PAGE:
Another day with a successful ROV dive finished. We observed various different species and traces – from the most peculiar feeding trails made by Holothurians (sea cucumbers), tracks from trawling nets, piled up sediment with a wormhole on top (which resembles a mini volcano), small red shrimps drifting slowly through the water, and lovely sponges in the middle of the deep-sea desert that are blooming with life and give home to a lot of small creatures. A lot of the species are known already and can be identified in real time by the deep-sea life experts on land who are watching the video stream and tune in on board via live chat.
All of a sudden during our journey along the seafloor, the environment has changed and we are facing a massive slope which is quite steep. This is probably the remnant of giant debris flows of former times and moving plates, when the Aegir Ridge was still tectonically active. A consolidated sulphite substrate bottom is home to various species of crustaceans, sponges and also polychaetes – little worms that live in/on the benthos. Surprisingly, not one single fish was around although this region is known to be a popular fishing area. Just before the ROV ascended back to the ship, we found a plastic tube sticking in the seafloor. It was already forming a home for an anemone and decapods – a literally living example of the fate of litter on the deep-sea floor.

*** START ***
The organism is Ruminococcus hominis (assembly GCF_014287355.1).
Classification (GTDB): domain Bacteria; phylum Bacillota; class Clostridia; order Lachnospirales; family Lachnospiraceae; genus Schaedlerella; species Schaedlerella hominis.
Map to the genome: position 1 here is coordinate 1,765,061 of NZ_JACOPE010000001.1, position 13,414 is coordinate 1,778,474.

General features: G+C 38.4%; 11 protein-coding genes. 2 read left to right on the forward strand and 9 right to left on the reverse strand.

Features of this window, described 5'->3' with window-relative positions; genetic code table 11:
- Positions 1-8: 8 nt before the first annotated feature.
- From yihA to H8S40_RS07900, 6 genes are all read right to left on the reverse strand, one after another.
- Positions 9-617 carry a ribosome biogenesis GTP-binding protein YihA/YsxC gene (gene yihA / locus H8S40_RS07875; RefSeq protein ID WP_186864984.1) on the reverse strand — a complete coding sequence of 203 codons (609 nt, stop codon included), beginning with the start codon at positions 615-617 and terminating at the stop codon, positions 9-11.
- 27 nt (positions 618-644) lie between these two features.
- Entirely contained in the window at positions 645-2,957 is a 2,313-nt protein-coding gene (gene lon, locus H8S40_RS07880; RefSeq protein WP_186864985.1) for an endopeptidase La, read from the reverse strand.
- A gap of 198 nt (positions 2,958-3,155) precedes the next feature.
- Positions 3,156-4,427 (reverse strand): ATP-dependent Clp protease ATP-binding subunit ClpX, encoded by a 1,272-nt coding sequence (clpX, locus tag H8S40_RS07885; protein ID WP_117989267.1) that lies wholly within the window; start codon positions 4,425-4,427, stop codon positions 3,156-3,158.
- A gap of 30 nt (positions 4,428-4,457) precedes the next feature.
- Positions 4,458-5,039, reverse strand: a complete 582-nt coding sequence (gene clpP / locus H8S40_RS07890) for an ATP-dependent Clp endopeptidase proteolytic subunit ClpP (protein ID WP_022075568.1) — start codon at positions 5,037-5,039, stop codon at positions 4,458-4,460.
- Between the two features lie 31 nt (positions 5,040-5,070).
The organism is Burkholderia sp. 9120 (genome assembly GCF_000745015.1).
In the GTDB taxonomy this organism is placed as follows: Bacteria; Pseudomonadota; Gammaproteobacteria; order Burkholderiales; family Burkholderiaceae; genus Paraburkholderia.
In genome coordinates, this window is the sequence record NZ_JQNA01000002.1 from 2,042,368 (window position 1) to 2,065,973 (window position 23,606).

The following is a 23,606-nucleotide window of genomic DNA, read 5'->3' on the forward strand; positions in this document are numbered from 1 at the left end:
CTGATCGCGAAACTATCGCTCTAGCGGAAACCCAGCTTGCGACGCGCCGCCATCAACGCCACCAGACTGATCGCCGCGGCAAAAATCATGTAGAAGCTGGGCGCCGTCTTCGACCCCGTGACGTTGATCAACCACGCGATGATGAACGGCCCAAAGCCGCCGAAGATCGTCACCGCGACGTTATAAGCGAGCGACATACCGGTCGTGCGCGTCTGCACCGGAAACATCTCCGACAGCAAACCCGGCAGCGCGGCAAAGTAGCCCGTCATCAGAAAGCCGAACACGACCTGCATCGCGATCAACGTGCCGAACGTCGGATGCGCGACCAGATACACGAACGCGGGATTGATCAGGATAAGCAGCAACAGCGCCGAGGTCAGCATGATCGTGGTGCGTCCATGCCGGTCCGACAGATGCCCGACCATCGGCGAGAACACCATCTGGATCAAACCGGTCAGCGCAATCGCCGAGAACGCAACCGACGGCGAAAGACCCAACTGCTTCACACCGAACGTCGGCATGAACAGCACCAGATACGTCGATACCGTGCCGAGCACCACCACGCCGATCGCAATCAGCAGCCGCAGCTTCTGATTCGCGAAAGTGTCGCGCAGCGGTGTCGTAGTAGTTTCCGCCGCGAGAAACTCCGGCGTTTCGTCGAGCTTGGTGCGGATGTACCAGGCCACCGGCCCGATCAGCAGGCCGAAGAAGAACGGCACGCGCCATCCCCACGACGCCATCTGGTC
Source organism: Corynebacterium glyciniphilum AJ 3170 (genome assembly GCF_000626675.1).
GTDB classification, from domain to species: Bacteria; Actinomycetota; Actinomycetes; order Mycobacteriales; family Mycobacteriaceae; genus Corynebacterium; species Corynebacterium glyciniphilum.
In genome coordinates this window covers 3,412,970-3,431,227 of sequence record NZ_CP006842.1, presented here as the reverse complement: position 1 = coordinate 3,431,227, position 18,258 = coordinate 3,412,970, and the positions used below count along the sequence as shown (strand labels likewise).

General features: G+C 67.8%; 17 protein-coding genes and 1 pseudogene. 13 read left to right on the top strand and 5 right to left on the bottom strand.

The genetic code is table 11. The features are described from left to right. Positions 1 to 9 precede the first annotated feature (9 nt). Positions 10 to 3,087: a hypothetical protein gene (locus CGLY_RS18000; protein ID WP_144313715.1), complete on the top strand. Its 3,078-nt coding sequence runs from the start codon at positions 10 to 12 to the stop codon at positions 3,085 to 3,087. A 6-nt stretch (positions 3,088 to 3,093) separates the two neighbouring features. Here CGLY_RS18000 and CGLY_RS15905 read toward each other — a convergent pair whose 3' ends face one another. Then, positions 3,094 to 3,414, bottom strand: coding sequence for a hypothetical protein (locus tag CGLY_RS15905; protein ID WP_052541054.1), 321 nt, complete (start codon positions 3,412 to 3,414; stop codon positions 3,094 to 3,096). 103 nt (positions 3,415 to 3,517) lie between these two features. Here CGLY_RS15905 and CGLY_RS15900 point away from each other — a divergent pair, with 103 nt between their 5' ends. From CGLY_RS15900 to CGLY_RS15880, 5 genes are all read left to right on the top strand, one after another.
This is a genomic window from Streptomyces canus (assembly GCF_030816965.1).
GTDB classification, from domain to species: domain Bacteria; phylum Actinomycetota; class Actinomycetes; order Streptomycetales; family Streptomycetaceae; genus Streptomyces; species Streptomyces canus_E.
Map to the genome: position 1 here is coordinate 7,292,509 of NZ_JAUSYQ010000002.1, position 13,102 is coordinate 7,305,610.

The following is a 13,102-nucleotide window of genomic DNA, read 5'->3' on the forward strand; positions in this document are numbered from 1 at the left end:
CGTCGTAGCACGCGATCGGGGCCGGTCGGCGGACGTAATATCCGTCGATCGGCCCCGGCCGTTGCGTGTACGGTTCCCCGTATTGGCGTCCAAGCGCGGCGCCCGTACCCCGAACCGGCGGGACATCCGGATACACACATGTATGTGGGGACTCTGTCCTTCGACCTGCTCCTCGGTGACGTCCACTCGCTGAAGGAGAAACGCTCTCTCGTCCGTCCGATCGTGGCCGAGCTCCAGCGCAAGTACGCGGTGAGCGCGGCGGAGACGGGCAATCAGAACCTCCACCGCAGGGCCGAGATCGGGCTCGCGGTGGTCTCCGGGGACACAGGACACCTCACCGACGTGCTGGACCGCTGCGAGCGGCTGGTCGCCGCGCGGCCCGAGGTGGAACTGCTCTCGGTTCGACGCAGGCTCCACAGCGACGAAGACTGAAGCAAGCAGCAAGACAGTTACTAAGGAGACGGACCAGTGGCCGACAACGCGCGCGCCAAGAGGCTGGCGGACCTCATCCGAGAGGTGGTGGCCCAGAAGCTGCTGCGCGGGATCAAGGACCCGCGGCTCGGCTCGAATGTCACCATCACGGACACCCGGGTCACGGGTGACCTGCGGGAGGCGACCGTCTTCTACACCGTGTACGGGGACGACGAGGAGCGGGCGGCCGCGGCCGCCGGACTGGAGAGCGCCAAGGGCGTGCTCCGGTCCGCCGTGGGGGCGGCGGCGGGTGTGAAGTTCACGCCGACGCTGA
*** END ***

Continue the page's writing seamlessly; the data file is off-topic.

Once it sinks, it rapidly becomes a vivid habitat to all sorts of animals. However, it also starts to decay, falling apart into smaller and smaller pieces until it is broken down to sub-millimetre sized pieces. These are taken up by the tiniest animals in the food chain, those are eaten by the next bigger ones and so on and so forth, until it is everywhere, in every body. This is not only theory, let’s face it – our biologists on board have already found microplastic in the sediment from 3000m water depth when examining the MUC, EBS and box core samples. It is already all around us and it’s probably impossible to ever totally free our oceans from microplastic again, but we should strive to stop putting more in.